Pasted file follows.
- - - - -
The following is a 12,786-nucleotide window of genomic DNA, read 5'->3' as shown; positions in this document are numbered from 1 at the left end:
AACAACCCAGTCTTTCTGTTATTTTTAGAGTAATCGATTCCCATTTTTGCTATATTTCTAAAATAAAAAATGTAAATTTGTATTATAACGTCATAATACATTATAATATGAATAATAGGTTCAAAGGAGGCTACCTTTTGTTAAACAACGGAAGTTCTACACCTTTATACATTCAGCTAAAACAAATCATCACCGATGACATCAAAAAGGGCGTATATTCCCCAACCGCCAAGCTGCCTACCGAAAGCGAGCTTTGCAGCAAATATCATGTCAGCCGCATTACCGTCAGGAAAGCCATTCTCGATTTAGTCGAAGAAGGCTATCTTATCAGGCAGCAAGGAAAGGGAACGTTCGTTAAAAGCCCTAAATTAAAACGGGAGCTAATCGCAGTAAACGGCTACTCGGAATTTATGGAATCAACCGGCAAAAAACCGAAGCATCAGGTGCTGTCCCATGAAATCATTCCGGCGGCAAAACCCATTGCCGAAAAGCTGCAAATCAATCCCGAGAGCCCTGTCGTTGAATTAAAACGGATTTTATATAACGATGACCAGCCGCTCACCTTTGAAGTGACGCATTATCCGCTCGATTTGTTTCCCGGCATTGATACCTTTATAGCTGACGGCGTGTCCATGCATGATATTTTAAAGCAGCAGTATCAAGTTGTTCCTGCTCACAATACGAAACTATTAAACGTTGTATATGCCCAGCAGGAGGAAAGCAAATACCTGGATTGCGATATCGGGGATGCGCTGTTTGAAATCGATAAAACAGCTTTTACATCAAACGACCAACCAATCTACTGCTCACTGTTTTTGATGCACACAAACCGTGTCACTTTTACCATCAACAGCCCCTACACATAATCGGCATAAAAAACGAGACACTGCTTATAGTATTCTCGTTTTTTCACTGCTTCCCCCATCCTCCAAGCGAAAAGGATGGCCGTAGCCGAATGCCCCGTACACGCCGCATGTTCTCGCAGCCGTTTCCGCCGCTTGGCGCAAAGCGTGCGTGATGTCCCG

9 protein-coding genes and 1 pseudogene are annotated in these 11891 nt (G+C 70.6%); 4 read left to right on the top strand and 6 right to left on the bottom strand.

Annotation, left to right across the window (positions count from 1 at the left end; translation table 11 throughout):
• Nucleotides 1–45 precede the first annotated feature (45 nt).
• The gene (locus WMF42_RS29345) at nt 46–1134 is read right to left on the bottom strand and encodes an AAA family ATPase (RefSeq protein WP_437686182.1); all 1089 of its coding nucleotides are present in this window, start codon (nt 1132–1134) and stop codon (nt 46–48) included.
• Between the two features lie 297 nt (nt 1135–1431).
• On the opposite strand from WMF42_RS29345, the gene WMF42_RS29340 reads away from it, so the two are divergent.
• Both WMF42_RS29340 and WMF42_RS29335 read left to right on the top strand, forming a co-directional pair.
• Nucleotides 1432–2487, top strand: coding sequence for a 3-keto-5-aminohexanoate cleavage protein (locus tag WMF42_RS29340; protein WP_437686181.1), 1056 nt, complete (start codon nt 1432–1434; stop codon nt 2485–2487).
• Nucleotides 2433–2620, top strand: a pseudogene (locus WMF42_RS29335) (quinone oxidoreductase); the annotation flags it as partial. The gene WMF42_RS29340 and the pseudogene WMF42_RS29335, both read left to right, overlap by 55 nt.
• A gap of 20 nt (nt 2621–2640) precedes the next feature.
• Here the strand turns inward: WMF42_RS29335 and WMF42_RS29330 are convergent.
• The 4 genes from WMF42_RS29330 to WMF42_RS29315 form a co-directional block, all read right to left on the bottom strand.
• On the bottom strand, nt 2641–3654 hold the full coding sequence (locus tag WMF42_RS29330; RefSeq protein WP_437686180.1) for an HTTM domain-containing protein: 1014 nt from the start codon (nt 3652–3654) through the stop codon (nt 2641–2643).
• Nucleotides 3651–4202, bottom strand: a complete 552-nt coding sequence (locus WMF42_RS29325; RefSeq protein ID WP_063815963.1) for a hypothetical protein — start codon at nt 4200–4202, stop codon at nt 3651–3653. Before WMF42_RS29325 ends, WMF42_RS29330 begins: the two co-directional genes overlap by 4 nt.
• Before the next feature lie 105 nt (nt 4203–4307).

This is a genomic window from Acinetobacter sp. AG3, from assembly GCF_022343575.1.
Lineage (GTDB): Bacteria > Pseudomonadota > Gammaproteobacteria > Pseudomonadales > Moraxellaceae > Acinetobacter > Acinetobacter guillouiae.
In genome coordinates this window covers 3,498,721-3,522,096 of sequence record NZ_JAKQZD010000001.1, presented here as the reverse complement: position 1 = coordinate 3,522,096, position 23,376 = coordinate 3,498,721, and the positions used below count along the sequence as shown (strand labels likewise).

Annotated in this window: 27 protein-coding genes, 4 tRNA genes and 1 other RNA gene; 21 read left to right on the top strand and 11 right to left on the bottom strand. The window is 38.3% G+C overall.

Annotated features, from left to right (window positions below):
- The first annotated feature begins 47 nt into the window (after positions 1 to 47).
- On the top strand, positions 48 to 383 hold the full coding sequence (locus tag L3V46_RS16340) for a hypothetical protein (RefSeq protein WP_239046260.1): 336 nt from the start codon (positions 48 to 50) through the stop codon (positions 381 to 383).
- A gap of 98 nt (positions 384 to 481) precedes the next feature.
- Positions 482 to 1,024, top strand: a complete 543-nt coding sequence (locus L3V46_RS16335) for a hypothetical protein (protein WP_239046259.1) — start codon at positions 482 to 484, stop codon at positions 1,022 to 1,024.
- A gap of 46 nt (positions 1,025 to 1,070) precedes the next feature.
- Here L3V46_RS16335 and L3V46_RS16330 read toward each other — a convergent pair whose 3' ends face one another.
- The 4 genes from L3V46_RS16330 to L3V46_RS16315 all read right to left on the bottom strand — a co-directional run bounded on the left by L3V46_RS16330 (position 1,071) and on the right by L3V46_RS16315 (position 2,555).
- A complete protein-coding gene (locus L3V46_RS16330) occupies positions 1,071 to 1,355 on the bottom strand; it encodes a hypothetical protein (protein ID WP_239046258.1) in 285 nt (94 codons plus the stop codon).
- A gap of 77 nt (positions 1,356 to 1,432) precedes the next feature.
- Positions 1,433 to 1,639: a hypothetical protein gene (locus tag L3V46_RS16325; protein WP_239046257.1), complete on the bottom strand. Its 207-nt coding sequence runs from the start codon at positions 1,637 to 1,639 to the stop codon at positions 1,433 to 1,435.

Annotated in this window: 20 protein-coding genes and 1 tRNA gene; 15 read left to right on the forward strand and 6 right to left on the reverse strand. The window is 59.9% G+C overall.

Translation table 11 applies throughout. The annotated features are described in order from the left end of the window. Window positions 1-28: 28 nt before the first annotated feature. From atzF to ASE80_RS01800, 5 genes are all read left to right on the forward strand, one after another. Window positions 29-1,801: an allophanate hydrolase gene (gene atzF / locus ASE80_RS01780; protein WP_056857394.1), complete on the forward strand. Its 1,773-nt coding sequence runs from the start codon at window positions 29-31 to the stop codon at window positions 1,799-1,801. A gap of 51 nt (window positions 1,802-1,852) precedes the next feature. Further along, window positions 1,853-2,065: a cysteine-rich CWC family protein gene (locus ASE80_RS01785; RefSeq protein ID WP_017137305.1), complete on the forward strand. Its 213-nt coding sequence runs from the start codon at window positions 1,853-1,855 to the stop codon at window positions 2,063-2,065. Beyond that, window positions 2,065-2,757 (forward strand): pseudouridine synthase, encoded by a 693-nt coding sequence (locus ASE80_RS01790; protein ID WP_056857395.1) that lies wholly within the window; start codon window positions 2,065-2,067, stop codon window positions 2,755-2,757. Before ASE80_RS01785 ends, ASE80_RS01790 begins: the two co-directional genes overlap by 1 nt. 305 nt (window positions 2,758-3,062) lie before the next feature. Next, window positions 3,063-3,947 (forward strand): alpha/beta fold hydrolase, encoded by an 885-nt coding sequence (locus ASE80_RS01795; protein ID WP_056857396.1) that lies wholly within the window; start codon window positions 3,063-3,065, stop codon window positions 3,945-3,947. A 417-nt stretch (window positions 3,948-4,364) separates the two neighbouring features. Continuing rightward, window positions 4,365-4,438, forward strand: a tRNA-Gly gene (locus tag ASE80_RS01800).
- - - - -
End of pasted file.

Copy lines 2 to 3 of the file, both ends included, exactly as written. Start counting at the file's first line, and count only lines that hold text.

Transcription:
AACAACCCAGTCTTTCTGTTATTTTTAGAGTAATCGATTCCCATTTTTGCTATATTTCTAAAATAAAAAATGTAAATTTGTATTATAACGTCATAATACATTATAATATGAATAATAGGTTCAAAGGAGGCTACCTTTTGTTAAACAACGGAAGTTCTACACCTTTATACATTCAGCTAAAACAAATCATCACCGATGACATCAAAAAGGGCGTATATTCCCCAACCGCCAAGCTGCCTACCGAAAGCGAGCTTTGCAGCAAATATCATGTCAGCCGCATTACCGTCAGGAAAGCCATTCTCGATTTAGTCGAAGAAGGCTATCTTATCAGGCAGCAAGGAAAGGGAACGTTCGTTAAAAGCCCTAAATTAAAACGGGAGCTAATCGCAGTAAACGGCTACTCGGAATTTATGGAATCAACCGGCAAAAAACCGAAGCATCAGGTGCTGTCCCATGAAATCATTCCGGCGGCAAAACCCATTGCCGAAAAGCTGCAAATCAATCCCGAGAGCCCTGTCGTTGAATTAAAACGGATTTTATATAACGATGACCAGCCGCTCACCTTTGAAGTGACGCATTATCCGCTCGATTTGTTTCCCGGCATTGATACCTTTATAGCTGACGGCGTGTCCATGCATGATATTTTAAAGCAGCAGTATCAAGTTGTTCCTGCTCACAATACGAAACTATTAAACGTTGTATATGCCCAGCAGGAGGAAAGCAAATACCTGGATTGCGATATCGGGGATGCGCTGTTTGAAATCGATAAAACAGCTTTTACATCAAACGACCAACCAATCTACTGCTCACTGTTTTTGATGCACACAAACCGTGTCACTTTTACCATCAACAGCCCCTACACATAATCGGCATAAAAAACGAGACACTGCTTATAGTATTCTCGTTTTTTCACTGCTTCCCCCATCCTCCAAGCGAAAAGGATGGCCGTAGCCGAATGCCCCGTACACGCCGCATGTTCTCGCAGCCGTTTCCGCCGCTTGGCGCAAAGCGTGCGTGATGTCCCG

9 protein-coding genes and 1 pseudogene are annotated in these 11891 nt (G+C 70.6%); 4 read left to right on the top strand and 6 right to left on the bottom strand.